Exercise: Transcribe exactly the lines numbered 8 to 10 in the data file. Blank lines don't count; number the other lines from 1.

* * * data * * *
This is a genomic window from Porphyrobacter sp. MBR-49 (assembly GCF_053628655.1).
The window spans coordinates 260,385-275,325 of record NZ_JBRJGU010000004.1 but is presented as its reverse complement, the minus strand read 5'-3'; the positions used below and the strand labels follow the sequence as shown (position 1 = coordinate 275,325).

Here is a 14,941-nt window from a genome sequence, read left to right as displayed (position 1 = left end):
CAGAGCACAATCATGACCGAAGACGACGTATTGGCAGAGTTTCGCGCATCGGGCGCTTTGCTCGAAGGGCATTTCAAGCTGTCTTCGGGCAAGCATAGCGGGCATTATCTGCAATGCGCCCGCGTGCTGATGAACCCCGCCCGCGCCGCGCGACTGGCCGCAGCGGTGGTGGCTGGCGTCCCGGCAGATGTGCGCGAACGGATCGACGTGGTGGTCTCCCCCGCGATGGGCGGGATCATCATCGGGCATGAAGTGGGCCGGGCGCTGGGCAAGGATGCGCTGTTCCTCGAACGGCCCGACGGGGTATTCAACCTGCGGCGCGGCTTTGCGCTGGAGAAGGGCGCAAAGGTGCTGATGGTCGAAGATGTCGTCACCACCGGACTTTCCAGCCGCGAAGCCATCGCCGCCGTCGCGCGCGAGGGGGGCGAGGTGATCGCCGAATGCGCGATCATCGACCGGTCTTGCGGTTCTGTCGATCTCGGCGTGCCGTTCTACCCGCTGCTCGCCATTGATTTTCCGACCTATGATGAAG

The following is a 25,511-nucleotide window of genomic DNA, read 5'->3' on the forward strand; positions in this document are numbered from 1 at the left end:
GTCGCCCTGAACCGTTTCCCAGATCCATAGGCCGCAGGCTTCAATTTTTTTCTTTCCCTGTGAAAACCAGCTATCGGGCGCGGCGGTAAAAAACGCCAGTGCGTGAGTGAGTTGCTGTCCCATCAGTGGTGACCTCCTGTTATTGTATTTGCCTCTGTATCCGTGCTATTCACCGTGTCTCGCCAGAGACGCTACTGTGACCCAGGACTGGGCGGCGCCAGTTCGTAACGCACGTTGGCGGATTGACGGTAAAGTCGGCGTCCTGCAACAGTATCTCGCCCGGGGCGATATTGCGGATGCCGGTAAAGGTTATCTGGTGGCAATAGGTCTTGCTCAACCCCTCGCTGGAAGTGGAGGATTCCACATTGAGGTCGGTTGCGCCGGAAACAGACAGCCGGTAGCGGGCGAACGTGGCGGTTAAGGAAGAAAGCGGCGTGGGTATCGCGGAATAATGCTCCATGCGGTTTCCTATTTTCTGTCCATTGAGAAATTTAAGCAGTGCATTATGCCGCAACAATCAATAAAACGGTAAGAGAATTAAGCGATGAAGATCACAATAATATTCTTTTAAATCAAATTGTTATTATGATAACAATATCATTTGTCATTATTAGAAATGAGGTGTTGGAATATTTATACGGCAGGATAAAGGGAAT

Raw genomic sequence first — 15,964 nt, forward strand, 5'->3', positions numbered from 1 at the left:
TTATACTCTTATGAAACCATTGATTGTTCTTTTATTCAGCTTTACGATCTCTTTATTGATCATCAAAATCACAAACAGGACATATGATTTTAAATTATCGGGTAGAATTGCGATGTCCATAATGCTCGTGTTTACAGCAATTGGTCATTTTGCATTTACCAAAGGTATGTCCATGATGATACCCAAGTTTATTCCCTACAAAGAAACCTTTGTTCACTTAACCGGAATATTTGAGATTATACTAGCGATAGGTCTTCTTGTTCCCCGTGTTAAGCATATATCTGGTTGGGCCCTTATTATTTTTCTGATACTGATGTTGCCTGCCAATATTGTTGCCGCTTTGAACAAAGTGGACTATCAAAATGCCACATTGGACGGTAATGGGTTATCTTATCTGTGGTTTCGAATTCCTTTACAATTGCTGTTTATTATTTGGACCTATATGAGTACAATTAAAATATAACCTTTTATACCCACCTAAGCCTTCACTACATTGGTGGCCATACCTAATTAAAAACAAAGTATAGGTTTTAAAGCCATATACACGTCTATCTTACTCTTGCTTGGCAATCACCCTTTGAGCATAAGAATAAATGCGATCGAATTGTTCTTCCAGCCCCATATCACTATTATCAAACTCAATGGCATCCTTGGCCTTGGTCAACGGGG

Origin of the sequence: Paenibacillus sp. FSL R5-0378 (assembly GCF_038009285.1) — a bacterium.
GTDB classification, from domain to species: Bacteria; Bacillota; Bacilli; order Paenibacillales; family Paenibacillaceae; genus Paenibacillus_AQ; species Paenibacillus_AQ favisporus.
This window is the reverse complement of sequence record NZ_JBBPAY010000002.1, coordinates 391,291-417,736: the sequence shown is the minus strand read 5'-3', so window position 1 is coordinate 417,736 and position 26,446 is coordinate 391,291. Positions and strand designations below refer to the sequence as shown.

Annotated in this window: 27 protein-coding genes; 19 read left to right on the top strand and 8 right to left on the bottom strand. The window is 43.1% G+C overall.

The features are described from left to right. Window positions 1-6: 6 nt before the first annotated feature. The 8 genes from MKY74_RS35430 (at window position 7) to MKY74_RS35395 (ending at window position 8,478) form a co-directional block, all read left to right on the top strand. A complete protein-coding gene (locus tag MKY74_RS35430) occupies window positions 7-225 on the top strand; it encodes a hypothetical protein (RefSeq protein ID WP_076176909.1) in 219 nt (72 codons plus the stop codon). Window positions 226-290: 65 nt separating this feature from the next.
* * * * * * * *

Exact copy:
TTATACTCTTATGAAACCATTGATTGTTCTTTTATTCAGCTTTACGATCTCTTTATTGATCATCAAAATCACAAACAGGACATATGATTTTAAATTATCGGGTAGAATTGCGATGTCCATAATGCTCGTGTTTACAGCAATTGGTCATTTTGCATTTACCAAAGGTATGTCCATGATGATACCCAAGTTTATTCCCTACAAAGAAACCTTTGTTCACTTAACCGGAATATTTGAGATTATACTAGCGATAGGTCTTCTTGTTCCCCGTGTTAAGCATATATCTGGTTGGGCCCTTATTATTTTTCTGATACTGATGTTGCCTGCCAATATTGTTGCCGCTTTGAACAAAGTGGACTATCAAAATGCCACATTGGACGGTAATGGGTTATCTTATCTGTGGTTTCGAATTCCTTTACAATTGCTGTTTATTATTTGGACCTATATGAGTACAATTAAAATATAACCTTTTATACCCACCTAAGCCTTCACTACATTGGTGGCCATACCTAATTAAAAACAAAGTATAGGTTTTAAAGCCATATACACGTCTATCTTACTCTTGCTTGGCAATCACCCTTTGAGCATAAGAATAAATGCGATCGAATTGTTCTTCCAGCCCCATATCACTATTATCAAACTCAATGGCATCCTTGGCCTTGGTCAACGGGG

Origin of the sequence: Paenibacillus sp. FSL R5-0378 (assembly GCF_038009285.1) — a bacterium.
GTDB classification, from domain to species: Bacteria; Bacillota; Bacilli; order Paenibacillales; family Paenibacillaceae; genus Paenibacillus_AQ; species Paenibacillus_AQ favisporus.